3D computer animation can seem a lot like magic. How does a graphic artist’s sketch of a character get transformed into a lifelike, 3D animation that’s able to walk, crouch, jump, and use its limbs and hands as naturally as you or I can?
With 2D animation, motion is created frame by frame. Computers have since revolutionized animation, replacing hand-drawn frames with computer simulations that control how everything on-screen moves: cloth, leaves on trees, and even the 5.4 million hairs on an animated monster.
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But before a computer can take an artist’s rendering of a character and bring it to life with motion, it has to go through an important phase: 3D rigging.
It’s part art and part science, and here’s a look at how it works.
The Basics of 3D Animation: Skins, Skeletons, and Simulations
Imagine a character in your favorite animated film or game. The way it looks and moves is a sum of three important things:
- The “skin,” which is how it looks on the surface, also called a 3D mesh.
- The skeleton, which is used to control the way it moves with interconnected bones, muscles, and joints, also called a rig. Before a character can be animated, it needs to be rigged.
- The movements, which are simulated by a computer based on the properties of the internal skeleton. These also affect vertices, or points, on the 3D mesh to alter skin, clothing, facial features, etc. along with the movements.
Together, these make it possible for an animator to control how a character looks and moves. External elements like shadows and light build more realism, but the above are self-contained and help animators create more-realistic, organic characters.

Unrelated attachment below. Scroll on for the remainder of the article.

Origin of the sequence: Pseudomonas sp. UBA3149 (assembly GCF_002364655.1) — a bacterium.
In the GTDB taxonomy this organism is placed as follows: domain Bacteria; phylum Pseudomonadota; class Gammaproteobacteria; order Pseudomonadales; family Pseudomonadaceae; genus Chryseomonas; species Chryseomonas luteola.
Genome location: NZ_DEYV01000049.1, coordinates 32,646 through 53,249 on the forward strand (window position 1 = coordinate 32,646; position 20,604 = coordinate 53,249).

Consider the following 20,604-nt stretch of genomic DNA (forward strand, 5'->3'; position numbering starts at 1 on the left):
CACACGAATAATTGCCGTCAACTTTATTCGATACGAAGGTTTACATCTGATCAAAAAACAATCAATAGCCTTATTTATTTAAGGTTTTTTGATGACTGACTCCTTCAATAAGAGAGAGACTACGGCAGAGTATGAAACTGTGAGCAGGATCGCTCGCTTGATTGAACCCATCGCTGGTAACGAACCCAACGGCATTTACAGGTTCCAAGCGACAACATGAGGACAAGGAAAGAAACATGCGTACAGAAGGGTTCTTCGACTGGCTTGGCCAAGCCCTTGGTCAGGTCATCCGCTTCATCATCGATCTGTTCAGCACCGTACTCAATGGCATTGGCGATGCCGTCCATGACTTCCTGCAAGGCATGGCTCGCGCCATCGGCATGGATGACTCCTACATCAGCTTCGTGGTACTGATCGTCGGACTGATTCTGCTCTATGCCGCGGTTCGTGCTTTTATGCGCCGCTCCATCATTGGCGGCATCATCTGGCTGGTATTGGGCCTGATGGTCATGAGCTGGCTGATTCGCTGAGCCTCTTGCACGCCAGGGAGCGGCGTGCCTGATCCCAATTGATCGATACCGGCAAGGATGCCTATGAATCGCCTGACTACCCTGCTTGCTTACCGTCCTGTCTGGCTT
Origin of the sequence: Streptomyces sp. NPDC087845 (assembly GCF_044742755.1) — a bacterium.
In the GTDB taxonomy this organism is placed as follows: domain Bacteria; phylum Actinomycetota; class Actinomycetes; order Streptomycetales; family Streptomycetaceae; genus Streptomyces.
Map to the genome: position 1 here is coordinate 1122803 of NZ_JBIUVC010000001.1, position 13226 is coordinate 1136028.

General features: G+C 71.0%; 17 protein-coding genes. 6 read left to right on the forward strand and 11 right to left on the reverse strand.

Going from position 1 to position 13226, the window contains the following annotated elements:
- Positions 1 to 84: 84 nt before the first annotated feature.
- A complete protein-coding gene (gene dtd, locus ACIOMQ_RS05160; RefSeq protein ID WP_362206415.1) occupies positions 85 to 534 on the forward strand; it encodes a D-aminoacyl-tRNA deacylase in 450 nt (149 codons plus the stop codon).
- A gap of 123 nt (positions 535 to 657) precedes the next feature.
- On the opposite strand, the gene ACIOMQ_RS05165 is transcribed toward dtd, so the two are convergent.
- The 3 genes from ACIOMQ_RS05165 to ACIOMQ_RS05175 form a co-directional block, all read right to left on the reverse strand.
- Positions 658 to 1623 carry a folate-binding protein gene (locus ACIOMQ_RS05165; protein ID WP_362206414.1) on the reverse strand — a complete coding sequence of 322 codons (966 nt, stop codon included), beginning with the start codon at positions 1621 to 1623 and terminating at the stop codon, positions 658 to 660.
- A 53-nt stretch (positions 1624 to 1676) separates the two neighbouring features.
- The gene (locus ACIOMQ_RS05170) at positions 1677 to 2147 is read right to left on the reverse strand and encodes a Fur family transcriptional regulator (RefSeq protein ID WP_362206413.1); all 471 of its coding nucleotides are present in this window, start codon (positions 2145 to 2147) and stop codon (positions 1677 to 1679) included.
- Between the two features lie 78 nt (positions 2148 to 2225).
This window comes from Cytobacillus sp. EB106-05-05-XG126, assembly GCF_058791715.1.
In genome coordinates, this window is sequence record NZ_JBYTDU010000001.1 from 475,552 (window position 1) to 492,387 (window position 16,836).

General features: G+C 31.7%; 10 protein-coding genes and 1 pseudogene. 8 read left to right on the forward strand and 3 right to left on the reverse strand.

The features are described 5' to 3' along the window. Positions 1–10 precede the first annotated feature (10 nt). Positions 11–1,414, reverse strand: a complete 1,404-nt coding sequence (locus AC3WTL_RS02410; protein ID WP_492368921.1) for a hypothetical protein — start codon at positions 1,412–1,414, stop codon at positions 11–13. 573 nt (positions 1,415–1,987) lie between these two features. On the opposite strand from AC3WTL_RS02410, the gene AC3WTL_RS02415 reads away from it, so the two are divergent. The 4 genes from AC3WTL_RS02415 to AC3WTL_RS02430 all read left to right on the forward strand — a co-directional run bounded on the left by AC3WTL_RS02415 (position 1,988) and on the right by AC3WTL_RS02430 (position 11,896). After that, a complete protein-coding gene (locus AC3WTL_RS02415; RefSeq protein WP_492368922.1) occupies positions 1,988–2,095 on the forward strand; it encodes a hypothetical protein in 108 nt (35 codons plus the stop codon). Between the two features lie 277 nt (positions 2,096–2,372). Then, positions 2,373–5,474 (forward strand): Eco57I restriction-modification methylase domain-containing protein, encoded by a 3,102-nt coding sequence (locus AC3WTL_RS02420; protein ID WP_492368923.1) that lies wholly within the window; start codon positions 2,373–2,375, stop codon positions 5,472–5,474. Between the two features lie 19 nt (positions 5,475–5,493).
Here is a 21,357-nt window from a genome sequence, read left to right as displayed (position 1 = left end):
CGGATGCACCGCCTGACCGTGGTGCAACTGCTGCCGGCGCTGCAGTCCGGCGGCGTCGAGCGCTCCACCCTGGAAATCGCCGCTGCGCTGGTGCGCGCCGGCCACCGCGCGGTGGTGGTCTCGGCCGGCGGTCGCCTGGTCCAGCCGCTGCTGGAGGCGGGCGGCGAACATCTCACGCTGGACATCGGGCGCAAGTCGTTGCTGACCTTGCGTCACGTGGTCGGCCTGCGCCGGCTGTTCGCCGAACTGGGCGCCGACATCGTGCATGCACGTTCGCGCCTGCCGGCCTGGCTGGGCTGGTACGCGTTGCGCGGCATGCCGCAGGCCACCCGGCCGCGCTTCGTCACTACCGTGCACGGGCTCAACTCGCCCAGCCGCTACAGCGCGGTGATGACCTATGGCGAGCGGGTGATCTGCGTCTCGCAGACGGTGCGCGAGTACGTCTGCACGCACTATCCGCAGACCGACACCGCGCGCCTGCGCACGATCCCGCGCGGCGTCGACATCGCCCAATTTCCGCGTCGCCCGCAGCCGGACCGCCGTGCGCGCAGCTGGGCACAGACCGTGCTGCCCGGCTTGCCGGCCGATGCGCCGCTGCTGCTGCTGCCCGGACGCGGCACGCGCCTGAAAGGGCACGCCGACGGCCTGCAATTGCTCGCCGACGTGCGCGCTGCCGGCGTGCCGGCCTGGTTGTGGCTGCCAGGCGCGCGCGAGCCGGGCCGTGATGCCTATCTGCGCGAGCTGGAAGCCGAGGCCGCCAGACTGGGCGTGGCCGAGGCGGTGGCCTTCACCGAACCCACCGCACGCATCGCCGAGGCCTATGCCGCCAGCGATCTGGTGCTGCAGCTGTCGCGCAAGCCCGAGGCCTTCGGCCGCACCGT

Good Bone Structure: How ‘Bones” Make Skeletal Animation Possible
Before a 3D model can be animated, it has to get a rig. Let’s talk about this by thinking of a 3D character as a hand-sculpted clay model.
Once a model has been created by an artist, it’s inanimate, stuck in its original position until you manually bend an arm or turn its head. You can imagine that creating motion by hand for a feature-length film would be extremely tedious. To automate the process, computer animation programs allow animators to assign motions. For that to happen, animators have to transform characters from clay models into marionettes. That’s where 3D rigging comes in.
3D rigging creates a skeleton for a 3D model—all the bones and joints inside a character that give animation software vertices it can recognize. Each bone is assigned properties and constraints, just like bones in a human skeleton. They can rotate, bend in certain directions, and control the motion of other bones. Bones can be weighted so that they have more influence over other bones, and a “master bone” can be set that controls the center point of how a character moves.
Starting to sound complex? It gets even more technical when you start animating facial expressions. Using programs such as Unity and Blender, animators can use drivers, morphs, kinematics, and weight painting, among other tools, to control nearly anything on a character—say, raising the left eyebrow for a curious look or raising both for a surprised look.
The key takeaway: Rigging is a highly complex, very necessary step in the animation process. Rigging allows a character’s body to be articulated in a structured way. Without it, trying to animate a character would result in a very distorted, deformed mesh.
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